Hungary’s Orban Spins His Party Suspension as a Victory
Hungary’s prime minister declared victory after Europe’s biggest political family suspended his party for eroding democratic standards, a bid to save face as he keeps open the options of repairing ties or joining like-minded populists after European Parliament elections in May.
Viktor Orban’s vast network of pro-government media -- a juggernaut of hundreds of print, broadcast, radio and online outlets run by a ruling-party loyalist -- portrayed Wednesday’s decision by the center-right European People’s Party to suspend his Fidesz party as his own voluntary act instead of political humiliation. A pro-Orban expert on state television called the rebuke a “huge victory” for defeating calls to have Orban ejected.
Both sides agreed to decide on future ties after the elections, making the ballot’s results crucial to whether he’ll lose his unique perch in the Christian-Democrat EPP. If the umbrella party garners strong support, it may be able to form a coalition with the Socialists, Liberals or the Greens without Orban. Alternatively, the EPP may need his votes remain ascendant in the face of even more euroskeptic forces who want to upend how the EU works.
The post-election decision on whether to suspend Fidesz will probably be weighed against "the risk that its continued participation may encourage the more liberal-leaning parties to leave the group or jeopardize the EPP’s chances to lead the European Commission,” said Otilia Dhand, a senior vice president at the political risk-consultancy Teneo.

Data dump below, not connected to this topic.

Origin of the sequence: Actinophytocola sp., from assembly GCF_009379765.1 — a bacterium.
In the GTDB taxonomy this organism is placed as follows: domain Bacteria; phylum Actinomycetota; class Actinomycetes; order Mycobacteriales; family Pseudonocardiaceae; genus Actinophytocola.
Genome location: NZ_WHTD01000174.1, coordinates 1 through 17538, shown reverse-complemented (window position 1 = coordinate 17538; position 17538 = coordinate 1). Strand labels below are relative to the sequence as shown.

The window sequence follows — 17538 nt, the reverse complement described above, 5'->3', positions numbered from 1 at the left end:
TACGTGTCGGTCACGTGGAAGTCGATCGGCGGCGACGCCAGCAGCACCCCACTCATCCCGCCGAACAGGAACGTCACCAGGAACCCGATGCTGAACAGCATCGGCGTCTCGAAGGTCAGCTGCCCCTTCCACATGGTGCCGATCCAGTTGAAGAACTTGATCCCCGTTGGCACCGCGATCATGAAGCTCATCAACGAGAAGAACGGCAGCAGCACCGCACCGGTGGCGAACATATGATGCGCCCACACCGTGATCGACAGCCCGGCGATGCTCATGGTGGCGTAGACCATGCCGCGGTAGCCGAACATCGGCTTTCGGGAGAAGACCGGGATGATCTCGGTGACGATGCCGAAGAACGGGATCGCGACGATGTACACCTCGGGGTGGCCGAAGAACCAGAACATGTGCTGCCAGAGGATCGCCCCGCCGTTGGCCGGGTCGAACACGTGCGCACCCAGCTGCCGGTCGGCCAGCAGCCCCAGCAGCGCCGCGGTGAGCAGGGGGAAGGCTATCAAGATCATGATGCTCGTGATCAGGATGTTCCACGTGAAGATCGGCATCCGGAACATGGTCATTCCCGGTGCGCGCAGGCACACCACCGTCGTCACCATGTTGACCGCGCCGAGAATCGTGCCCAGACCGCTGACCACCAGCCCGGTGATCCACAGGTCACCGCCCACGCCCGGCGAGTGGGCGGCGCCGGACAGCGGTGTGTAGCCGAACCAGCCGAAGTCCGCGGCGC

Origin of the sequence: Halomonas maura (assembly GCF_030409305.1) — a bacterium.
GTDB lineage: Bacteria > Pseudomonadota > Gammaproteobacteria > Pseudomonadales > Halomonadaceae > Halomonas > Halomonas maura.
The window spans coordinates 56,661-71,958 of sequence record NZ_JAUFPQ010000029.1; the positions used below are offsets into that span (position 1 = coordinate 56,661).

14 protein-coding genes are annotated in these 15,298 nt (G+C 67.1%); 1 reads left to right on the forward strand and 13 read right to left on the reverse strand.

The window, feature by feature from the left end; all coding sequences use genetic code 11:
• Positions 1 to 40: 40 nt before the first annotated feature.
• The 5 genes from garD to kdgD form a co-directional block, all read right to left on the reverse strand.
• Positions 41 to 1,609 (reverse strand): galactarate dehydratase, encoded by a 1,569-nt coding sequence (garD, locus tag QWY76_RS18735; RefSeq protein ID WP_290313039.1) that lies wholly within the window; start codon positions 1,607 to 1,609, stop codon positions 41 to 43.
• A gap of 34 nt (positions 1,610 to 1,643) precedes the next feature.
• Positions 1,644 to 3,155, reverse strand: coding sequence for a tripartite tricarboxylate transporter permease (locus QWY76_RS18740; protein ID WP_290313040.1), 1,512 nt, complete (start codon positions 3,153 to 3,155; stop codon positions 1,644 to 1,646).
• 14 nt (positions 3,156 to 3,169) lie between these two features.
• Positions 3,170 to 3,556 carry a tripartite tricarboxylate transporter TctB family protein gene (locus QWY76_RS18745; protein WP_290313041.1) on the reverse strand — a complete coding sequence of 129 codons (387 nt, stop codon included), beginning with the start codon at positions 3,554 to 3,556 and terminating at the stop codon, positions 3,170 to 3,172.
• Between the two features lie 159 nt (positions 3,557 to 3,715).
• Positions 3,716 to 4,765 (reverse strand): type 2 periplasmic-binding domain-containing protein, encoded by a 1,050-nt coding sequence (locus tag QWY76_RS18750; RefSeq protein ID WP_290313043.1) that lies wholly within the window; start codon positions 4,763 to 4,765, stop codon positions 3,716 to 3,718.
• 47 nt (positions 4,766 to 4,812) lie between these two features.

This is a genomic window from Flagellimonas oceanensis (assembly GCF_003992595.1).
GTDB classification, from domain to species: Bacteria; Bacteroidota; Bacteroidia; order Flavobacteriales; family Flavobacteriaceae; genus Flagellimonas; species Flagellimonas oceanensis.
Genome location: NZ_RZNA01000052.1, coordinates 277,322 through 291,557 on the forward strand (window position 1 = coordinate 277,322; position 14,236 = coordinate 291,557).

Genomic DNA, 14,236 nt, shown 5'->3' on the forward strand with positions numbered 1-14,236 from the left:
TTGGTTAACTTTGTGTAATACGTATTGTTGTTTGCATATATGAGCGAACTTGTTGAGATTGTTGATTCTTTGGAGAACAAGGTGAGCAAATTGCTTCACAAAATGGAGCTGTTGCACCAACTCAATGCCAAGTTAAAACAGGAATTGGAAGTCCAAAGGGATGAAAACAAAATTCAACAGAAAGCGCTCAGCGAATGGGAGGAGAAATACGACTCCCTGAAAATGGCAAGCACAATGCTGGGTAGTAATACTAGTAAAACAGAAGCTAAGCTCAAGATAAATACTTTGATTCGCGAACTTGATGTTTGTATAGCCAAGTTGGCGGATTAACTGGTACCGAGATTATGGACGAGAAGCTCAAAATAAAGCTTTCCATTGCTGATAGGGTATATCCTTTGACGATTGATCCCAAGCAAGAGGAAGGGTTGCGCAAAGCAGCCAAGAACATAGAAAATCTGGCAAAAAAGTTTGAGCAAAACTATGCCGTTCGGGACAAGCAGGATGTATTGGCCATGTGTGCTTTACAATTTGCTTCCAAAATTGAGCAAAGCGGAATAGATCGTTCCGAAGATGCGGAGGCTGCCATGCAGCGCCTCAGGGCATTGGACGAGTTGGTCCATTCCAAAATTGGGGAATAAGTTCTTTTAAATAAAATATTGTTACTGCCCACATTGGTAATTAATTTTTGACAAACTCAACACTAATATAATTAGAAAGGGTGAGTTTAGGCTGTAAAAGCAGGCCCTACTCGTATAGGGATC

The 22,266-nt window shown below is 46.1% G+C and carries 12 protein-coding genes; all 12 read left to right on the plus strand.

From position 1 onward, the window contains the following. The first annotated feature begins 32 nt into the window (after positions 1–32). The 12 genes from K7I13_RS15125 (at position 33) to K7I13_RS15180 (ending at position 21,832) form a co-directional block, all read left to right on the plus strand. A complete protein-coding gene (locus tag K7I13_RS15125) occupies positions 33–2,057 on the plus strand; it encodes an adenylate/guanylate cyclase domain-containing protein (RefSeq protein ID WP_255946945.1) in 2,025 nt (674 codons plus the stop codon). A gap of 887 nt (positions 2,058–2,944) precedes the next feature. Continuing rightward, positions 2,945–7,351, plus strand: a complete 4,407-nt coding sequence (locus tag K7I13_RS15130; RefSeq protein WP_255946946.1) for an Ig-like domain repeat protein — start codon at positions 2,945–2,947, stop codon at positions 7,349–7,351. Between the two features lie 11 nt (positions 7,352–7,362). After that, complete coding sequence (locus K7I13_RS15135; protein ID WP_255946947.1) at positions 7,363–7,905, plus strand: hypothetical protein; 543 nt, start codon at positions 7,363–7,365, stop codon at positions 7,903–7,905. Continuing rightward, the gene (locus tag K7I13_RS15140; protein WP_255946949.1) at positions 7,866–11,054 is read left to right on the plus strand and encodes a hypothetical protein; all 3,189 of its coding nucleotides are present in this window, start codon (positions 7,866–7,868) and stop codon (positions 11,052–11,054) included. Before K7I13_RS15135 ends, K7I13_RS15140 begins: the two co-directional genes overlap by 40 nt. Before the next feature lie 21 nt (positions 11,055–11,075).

The four-term premier has used his seat alongside the likes of German Chancellor Angela Merkel to legitimize his polarizing positions on issues such as immigration while lobbying for acceptance of his expanding control over state institutions, the media and civil society.
While his suspension signals greater resolve by the EU’s establishment to confront a euroskeptic ideologies that have fueled watershed decisions, including the U.K.’s planned departure, at home Orban portrayed it as a voluntary move by his party.
“The EPP made a good decision, because it salvaged unity,” Orban told reporters in Brussels.
The suspension of Fidesz followed years of EPP efforts to paper over differences with Orban as he championed the creation of an “illiberal” state. It also had an immediate impact by denying Orban the chance to take part in a meeting of EPP leaders on Thursday in Brussels before an EU summit. Under the penalty, the EPP will create an “evaluation committee” to monitor Fidesz’s respect for the rule of law and other EU values.
“This is quite a strong rebuke of Orban even though it stops short of ejecting his party,” said Andras Biro-Nagy, co-director of Policy Solutions, a Budapest-based think tank. “But it also kicks the can down the road when it comes to a final decision by both sides on Fidesz’s membership.”
Orban said the result of the European Parliament elections will dictate his next move. Keeping the door open to leaving to join a more nationalist camp, he praised Italian Deputy Premier Matteo Salvini for his anti-immigration stance.
Movements like Salvini’s League party aim to make enough gains in the May 23-26 ballot to disrupt EU business, raising the stakes for the likes of Merkel and French President Emmanuel Macron. That helped re-focus attention on Orban, under whom Hungary was slapped with an unprecedented EU censure last year for democratic backsliding.
Some members of the bloc have also floated linking the billions of euros in aid -- of which Hungary is a large beneficiary -- to rule-of-law standards. Negotiations for the next seven-year EU budget will kick into high gear following the elections, and an ejection from the EPP would complicate Orban’s ability to negotiate a good deal.
©2019 Bloomberg L.P.